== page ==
Doccombe Manor in Devon has an unusually rich collection of remains and records that can tell its story of over 4000 years.
Moretonhampstead History Society has been awarded a grant to uncover their details as part of the HLF funded Moor than meets the Eye project for the north-east area of Dartmoor National Park.
Over the next two years we will use the manor’s unusually extensive written records to discover its story. We have already uncovered such diverse characters as bronze age settlers, a murderous medieval knight, a repentant king, monks who were strict but protective landlords, American servicemen and a piece of legal detective work by Devon’s senior judge. Throughout this project we will follow the lives of the Doccombe inhabitants and the wily ways they survived their often harsh lives on the edge of the moor.
We also hope to engage the present-day community of the hamlet with oral histories, a photographic record and a survey of village buildings.
Can we unlock the secrets of archaeological remains ancient and modern on Mardon Down? How did the manor’s share of the beautiful Teign Valley Woods play a vital role in the lives of its tenants? Nearby Castle Drogo was the last castle to be built in England; its construction and recent renovation used Blackingstone’s granite cut and worked by Doccombe’s stone masons. But what can its atmospheric flooded quarry reveal? We will keep you posted!
On December 29th 1170 Archbishop Thomas Becket was murdered by four knights in Canterbury Cathedral. This was the culmination of a dispute over the control of the church and its courts between Becket and King Henry II that had led the king at Christmas to utter in despair: ‘Will no-one rid me of this turbulent priest?!’. The knights had to do penance when they subsequently found out that the king had not meant his drunken words to be taken literally.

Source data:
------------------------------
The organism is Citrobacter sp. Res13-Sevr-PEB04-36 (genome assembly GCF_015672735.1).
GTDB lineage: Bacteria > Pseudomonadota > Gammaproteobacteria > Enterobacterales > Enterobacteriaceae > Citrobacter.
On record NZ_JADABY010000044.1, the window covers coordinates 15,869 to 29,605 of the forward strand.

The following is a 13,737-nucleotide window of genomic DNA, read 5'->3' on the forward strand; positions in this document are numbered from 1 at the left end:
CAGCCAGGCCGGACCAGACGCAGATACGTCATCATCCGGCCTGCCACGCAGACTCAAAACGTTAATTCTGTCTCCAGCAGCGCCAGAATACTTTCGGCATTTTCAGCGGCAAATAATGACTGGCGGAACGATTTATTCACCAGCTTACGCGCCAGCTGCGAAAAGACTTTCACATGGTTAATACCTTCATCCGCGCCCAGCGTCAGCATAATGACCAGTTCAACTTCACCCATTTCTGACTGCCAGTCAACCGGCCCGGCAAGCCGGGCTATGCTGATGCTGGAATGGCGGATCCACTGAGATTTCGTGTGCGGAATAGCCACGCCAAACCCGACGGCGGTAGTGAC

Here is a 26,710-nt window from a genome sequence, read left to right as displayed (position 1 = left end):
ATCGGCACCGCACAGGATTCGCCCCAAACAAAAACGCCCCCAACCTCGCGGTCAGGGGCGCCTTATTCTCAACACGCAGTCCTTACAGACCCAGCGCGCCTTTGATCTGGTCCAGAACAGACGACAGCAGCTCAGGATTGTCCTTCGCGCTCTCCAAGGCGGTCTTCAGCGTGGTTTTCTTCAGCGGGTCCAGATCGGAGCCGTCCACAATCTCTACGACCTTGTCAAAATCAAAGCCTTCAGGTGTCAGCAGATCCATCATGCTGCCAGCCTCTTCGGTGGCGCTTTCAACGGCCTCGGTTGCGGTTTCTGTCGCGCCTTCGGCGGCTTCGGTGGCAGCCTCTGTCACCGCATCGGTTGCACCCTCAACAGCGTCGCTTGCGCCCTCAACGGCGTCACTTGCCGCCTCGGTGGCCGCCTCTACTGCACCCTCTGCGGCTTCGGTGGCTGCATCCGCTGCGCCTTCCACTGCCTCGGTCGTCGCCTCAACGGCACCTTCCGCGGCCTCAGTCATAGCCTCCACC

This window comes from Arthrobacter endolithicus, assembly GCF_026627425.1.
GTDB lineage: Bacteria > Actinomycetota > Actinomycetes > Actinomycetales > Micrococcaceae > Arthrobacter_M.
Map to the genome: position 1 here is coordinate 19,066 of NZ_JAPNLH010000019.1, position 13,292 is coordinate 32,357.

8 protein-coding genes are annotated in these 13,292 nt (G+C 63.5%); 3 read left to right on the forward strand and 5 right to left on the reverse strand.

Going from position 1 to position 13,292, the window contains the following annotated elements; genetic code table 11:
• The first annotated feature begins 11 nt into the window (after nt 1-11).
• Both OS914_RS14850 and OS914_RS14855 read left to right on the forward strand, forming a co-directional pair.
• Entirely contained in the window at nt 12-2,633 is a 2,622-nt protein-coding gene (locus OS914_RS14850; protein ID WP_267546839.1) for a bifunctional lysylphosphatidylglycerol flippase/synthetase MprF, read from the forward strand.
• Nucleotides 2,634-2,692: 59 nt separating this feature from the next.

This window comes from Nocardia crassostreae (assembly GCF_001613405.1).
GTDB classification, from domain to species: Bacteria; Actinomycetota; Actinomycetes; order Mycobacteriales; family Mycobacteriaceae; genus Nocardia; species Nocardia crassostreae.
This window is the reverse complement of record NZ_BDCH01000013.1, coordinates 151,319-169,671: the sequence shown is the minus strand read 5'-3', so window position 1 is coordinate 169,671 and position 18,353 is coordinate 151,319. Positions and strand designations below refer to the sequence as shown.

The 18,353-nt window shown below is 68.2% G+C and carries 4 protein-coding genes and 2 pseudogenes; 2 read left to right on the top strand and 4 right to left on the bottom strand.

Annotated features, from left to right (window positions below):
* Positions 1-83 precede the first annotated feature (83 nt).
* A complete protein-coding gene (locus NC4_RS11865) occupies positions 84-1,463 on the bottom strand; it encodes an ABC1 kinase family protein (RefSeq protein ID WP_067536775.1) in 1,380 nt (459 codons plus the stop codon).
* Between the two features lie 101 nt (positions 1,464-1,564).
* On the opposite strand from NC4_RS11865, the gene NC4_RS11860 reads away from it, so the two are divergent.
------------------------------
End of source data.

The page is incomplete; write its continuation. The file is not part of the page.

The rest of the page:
For his part William de Tracy set off for a pilgrimage to the Holy Land, but caught a disease en- route and made his last will and testament as he lay dying in a monastery in Italy. In a charter that can be dated at some time between February 1173 and July 1174 de Tracy granted ‘one hundred shillings of land in Moreton, namely Doccombe’ to support a monk of Christchurch Priory Canterbury to pray ‘for the salvation of the living and the repose of the departed.’ This is the first recorded reference to Doccombe Manor found so far, and for the next 367 years its 1500 acres on the north-east corner of Dartmoor remained under the control of the Benedictine monks who used the building of Canterbury Cathedral for their Priory.
So began the fascinating history of Doccombe and the remarkably extensive records of this small area of North East Dartmoor that we are now revealing in the Parishscapes project. To be kept informed you can add your name to receive our Newsletter from our contacts page.
These are the key dates forming a time-line of the history of Doccombe Manor for the parishscapes project.
William de Tracy and three other knights murder the Archbishop of Canterbury Thomas Becket
William de Tracy grants the manor of Doccombe to Christchurch Priory Canterbury
King Henry II confirms the grant
Transfers to the Dean & Chapter of Canterbury Cathedral after the Dissolution of the Monasteries
Sold to the Gregory family
1921: Manor farms, woods and houses sold
US servicemen use Mardon Common as a training area for the D-Day campaign
Mardon Common sold to six farms around it - commoners’ rights remain
The Dartmoor hamlet of Doccombe lies twelve miles west of Exeter on the B3212 road to Moretonhampstead.